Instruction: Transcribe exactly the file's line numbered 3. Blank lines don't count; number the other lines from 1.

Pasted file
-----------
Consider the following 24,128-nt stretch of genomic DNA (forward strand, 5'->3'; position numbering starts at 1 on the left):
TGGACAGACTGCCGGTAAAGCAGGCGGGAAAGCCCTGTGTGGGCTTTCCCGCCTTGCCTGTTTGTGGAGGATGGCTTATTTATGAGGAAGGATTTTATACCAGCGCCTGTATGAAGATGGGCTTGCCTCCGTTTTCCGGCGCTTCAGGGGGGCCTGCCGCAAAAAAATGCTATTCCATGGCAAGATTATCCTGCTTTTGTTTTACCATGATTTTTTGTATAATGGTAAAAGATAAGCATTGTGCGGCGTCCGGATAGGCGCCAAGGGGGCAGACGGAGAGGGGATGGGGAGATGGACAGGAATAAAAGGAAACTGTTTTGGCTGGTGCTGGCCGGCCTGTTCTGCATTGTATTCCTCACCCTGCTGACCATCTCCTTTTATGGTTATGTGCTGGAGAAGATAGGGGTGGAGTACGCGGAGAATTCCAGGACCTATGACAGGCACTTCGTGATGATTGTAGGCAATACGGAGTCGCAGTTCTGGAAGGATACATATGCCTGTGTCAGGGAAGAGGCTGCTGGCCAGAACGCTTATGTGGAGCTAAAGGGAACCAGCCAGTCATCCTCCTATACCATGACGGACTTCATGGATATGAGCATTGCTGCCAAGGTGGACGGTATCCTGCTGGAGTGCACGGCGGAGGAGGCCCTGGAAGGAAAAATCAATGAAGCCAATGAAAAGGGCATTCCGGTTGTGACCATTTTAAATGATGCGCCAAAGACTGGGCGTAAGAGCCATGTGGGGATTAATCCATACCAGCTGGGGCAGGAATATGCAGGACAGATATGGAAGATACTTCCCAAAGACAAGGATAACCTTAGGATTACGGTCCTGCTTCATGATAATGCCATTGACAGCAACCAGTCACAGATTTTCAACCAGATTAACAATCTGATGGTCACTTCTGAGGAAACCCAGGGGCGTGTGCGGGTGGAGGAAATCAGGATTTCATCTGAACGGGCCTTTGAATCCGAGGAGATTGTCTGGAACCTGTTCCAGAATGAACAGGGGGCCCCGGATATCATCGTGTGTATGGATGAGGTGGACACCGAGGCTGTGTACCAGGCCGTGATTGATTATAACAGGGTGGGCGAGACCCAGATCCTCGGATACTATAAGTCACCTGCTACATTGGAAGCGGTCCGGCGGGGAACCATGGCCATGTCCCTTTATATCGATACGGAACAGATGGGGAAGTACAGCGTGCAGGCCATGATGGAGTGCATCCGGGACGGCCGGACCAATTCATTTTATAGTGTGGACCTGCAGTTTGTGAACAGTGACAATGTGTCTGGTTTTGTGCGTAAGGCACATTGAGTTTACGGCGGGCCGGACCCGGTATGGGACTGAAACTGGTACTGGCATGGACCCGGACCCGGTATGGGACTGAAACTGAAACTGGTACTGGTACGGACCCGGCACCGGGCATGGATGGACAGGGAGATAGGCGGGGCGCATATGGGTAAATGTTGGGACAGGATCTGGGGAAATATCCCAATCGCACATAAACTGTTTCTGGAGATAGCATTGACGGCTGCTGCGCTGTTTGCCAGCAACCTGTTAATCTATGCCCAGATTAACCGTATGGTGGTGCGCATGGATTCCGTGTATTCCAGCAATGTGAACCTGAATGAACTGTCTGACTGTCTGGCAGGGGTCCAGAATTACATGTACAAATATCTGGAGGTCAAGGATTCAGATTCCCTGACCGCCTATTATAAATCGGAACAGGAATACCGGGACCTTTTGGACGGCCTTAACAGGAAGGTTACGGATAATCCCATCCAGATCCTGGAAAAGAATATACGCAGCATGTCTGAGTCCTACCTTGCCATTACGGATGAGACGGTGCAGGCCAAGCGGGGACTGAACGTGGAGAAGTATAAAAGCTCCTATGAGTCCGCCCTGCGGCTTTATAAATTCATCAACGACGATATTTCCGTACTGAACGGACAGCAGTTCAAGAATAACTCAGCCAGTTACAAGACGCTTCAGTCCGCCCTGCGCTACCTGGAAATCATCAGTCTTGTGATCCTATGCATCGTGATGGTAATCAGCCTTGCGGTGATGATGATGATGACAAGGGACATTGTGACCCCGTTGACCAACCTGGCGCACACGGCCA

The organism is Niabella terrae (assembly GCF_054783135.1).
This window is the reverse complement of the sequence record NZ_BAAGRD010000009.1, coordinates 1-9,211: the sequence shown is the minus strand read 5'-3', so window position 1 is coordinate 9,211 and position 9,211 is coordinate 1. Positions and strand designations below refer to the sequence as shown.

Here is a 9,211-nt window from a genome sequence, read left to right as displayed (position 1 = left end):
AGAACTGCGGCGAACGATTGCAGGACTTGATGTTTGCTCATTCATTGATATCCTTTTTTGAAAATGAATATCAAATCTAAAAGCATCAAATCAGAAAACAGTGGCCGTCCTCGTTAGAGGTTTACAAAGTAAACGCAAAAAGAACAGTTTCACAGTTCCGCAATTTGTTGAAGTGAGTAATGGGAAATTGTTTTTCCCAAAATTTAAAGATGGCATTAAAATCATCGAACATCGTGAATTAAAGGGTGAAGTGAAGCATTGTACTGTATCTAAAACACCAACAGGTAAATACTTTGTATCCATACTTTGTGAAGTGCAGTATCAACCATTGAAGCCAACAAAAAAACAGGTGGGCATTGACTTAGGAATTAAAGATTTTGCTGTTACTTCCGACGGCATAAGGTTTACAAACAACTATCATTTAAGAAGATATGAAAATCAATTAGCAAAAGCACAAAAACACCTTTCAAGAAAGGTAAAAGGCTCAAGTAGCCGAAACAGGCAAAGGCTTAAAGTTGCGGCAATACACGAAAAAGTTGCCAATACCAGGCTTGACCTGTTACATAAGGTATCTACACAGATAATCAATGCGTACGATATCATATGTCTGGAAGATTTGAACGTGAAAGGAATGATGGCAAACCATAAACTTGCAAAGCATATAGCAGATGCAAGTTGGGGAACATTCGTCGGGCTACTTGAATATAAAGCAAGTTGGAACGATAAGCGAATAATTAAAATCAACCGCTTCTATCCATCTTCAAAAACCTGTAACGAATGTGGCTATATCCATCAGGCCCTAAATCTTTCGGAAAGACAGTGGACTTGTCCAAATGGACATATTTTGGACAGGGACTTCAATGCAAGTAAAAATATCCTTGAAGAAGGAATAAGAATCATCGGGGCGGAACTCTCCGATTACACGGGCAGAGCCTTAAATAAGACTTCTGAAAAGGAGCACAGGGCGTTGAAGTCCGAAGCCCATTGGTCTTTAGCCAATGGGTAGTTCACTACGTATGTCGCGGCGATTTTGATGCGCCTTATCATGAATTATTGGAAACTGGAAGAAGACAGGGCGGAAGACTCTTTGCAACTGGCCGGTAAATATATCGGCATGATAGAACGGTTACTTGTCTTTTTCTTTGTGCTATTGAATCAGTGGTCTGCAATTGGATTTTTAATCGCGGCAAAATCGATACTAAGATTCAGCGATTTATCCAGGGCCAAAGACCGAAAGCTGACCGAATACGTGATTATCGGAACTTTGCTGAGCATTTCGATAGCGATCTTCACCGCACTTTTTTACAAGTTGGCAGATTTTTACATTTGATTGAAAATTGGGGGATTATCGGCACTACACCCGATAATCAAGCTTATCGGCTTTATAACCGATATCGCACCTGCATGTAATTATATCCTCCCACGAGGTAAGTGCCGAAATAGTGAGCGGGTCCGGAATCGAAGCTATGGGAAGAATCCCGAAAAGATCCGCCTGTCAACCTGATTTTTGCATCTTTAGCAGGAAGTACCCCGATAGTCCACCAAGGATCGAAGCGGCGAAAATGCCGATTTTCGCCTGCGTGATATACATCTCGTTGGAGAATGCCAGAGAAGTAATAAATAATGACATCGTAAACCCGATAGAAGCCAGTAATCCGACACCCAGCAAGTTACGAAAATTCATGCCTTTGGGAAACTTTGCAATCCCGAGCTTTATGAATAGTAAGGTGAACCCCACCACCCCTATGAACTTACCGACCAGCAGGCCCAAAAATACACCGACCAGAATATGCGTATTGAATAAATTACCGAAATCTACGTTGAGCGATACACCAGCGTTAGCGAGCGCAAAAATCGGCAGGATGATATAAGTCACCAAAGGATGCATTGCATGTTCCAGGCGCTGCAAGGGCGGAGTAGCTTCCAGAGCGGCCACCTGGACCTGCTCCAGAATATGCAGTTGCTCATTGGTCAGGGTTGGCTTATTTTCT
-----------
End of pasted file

The organism is Niabella terrae (assembly GCF_054783135.1).